As head of the Teamsters, Hoffa is (as Sheeran describes him) second only to the president in terms of political power in America. The sheer size of his labor force and wealth of funds makes him untouchable. Unfortunately, there are many who want to topple him down, and Hoffa is not above using men like Frank to intimidate his competition. The two men become quick friends. Jimmy is even able to entertain Frank’s daughters, who show little affection toward their father. After leaving their mother, and no doubt scaring them with his shockingly violent tendencies, the Sheeran girls flock to Jimmy’s good-humored childishness, while Frank can only watch them have a good time.
Crime families, like the Bufalinos, depend on Jimmy and the Teamsters for funding for their Las Vegas enterprises. With no hope for bank loans, only Jimmy can give them the money they want, but in-fighting and back-stabbing quickly gives way to power struggles and Jimmy resents those who try to threaten his throne. More often than not, Frank is the middle man between the mafia and Jimmy, delivering messages between two crooked enterprises who both think they run the show. In Frank’s eyes, Jimmy Hoffa and the mob controlled everything, putting actions into place that led to everything from the Bay of Pigs Invasion to the assassination of John F. Kennedy. Sheeran manages to stay safe, as both sides vouch for his integrity, but the same can’t be said for those on either side of him.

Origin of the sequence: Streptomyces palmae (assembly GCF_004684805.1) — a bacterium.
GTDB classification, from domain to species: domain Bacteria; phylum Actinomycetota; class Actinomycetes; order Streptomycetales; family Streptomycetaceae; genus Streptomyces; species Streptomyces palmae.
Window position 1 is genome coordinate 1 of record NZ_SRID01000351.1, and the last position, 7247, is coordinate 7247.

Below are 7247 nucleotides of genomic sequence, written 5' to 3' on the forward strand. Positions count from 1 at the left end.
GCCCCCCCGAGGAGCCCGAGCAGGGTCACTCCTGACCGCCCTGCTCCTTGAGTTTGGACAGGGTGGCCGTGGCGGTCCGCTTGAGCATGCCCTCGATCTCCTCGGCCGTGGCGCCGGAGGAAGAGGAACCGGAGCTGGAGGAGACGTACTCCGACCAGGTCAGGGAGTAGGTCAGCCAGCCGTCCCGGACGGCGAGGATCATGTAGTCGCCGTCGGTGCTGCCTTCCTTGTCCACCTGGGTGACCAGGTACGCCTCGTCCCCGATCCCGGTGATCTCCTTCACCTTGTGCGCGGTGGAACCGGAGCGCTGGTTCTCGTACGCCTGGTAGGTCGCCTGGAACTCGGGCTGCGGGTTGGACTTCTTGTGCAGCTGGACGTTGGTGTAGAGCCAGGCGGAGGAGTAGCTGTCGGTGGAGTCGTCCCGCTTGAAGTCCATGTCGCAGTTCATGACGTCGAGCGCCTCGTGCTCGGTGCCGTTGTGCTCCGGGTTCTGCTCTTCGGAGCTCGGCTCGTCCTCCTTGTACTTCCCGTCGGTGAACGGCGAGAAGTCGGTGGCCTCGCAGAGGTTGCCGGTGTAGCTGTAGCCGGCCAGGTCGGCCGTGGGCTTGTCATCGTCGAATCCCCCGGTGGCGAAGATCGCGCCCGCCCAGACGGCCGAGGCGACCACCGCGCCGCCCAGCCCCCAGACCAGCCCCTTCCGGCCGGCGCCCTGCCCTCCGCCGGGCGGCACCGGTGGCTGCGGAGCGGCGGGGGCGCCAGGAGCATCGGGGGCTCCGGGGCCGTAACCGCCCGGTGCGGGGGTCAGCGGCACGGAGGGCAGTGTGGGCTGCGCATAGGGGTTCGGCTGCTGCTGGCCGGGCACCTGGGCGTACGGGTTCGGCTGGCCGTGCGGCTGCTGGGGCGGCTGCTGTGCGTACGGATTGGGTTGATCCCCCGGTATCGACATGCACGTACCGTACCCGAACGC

Scorsese has always been fascinated by the way violence and crime runs concurrent to the everyday nature of American life. In Frank Sheeran, he gets a like-mind, someone who views wiseguys and their disciples as the true knights of the kingdom. Throughout The Irishman Frank casually looks on as more powerful men make decisions, and often these decisions dictate his actions. He doesn’t seem to question this, because this is the America of Frank’s reality: a might-makes-right approach in which strength and loyalty are the two most valuable traits a person or institution can have. Scorsese, always a man to play devil’s advocate with misbehaved men, does not editorialize, he leaves that for Frank to do himself.
Which is why the final half-hour of The Irishman is the film’s most important. By the film’s final act, Scorsese and his stellar filmmaking crew (Rodrigo Prieto as cinematographer and Thelma Schoonmaker as editor are, as you’d guess, divine) turn away from the blood and guts of politics and organized crime. Sitting in assisted living, Frank is utterly alone, facing death and facing a reality he didn’t figure much as he worked with Russell and Jimmy. His daughters estranged, his friends dead, The Irishman directly looks mortality in the face unlike any other gangster picture I’ve ever seen. As Frank avoids getting whacked throughout his life, he misses the fact that his loyalties have left him without support and without love.
The Irishman is not a perfect film. The film dodders at times throughout it’s 3.5 hour running time, and frankly, it’s quite shocking to see a film that is this long pay so little credence to any of its female characters. But its soft, melancholy approach has an incredible staying power. Pacino and De Niro – two actors whose careers are filled with invisible intersections – are amazing here, as is Pesci who discards his usual strongman persona for a calmer, more serene form of menace. These three men and Scorsese are delivering work here about themselves, and the scope of their careers. Most artists don’t get a chance to be this reflective on such a massive stage. Scorsese doesn’t take that chance for granted.
Directed by Martin Scorsese